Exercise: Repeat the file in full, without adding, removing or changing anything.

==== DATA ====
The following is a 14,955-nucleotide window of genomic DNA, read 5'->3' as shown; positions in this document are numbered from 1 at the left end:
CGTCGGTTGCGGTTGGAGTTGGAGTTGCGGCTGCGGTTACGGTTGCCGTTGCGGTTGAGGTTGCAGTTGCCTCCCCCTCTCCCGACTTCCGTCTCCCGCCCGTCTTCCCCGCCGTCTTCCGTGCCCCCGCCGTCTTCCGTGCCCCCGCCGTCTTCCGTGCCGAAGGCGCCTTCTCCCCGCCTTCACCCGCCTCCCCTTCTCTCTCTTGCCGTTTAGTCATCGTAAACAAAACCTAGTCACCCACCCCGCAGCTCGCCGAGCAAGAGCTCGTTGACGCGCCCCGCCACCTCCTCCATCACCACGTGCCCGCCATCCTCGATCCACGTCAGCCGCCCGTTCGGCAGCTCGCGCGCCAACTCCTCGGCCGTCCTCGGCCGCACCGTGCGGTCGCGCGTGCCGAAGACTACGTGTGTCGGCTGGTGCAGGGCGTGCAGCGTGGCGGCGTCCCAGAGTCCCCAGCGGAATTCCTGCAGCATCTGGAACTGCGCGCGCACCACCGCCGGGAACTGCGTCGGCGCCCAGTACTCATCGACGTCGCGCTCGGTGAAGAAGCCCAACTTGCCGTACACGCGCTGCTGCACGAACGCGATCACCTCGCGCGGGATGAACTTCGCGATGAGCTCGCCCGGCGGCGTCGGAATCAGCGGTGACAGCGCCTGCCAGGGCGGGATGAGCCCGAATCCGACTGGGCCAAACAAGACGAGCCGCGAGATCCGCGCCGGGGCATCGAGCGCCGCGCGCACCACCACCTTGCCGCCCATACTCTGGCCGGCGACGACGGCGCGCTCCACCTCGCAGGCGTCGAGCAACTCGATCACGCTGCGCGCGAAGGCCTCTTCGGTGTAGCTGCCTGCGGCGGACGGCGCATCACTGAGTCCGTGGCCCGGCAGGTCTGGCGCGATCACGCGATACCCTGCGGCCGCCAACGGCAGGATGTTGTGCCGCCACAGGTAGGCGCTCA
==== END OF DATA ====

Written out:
The following is a 14,955-nucleotide window of genomic DNA, read 5'->3' as shown; positions in this document are numbered from 1 at the left end:
CGTCGGTTGCGGTTGGAGTTGGAGTTGCGGCTGCGGTTACGGTTGCCGTTGCGGTTGAGGTTGCAGTTGCCTCCCCCTCTCCCGACTTCCGTCTCCCGCCCGTCTTCCCCGCCGTCTTCCGTGCCCCCGCCGTCTTCCGTGCCCCCGCCGTCTTCCGTGCCGAAGGCGCCTTCTCCCCGCCTTCACCCGCCTCCCCTTCTCTCTCTTGCCGTTTAGTCATCGTAAACAAAACCTAGTCACCCACCCCGCAGCTCGCCGAGCAAGAGCTCGTTGACGCGCCCCGCCACCTCCTCCATCACCACGTGCCCGCCATCCTCGATCCACGTCAGCCGCCCGTTCGGCAGCTCGCGCGCCAACTCCTCGGCCGTCCTCGGCCGCACCGTGCGGTCGCGCGTGCCGAAGACTACGTGTGTCGGCTGGTGCAGGGCGTGCAGCGTGGCGGCGTCCCAGAGTCCCCAGCGGAATTCCTGCAGCATCTGGAACTGCGCGCGCACCACCGCCGGGAACTGCGTCGGCGCCCAGTACTCATCGACGTCGCGCTCGGTGAAGAAGCCCAACTTGCCGTACACGCGCTGCTGCACGAACGCGATCACCTCGCGCGGGATGAACTTCGCGATGAGCTCGCCCGGCGGCGTCGGAATCAGCGGTGACAGCGCCTGCCAGGGCGGGATGAGCCCGAATCCGACTGGGCCAAACAAGACGAGCCGCGAGATCCGCGCCGGGGCATCGAGCGCCGCGCGCACCACCACCTTGCCGCCCATACTCTGGCCGGCGACGACGGCGCGCTCCACCTCGCAGGCGTCGAGCAACTCGATCACGCTGCGCGCGAAGGCCTCTTCGGTGTAGCTGCCTGCGGCGGACGGCGCATCACTGAGTCCGTGGCCCGGCAGGTCTGGCGCGATCACGCGATACCCTGCGGCCGCCAACGGCAGGATGTTGTGCCGCCACAGGTAGGCGCTCA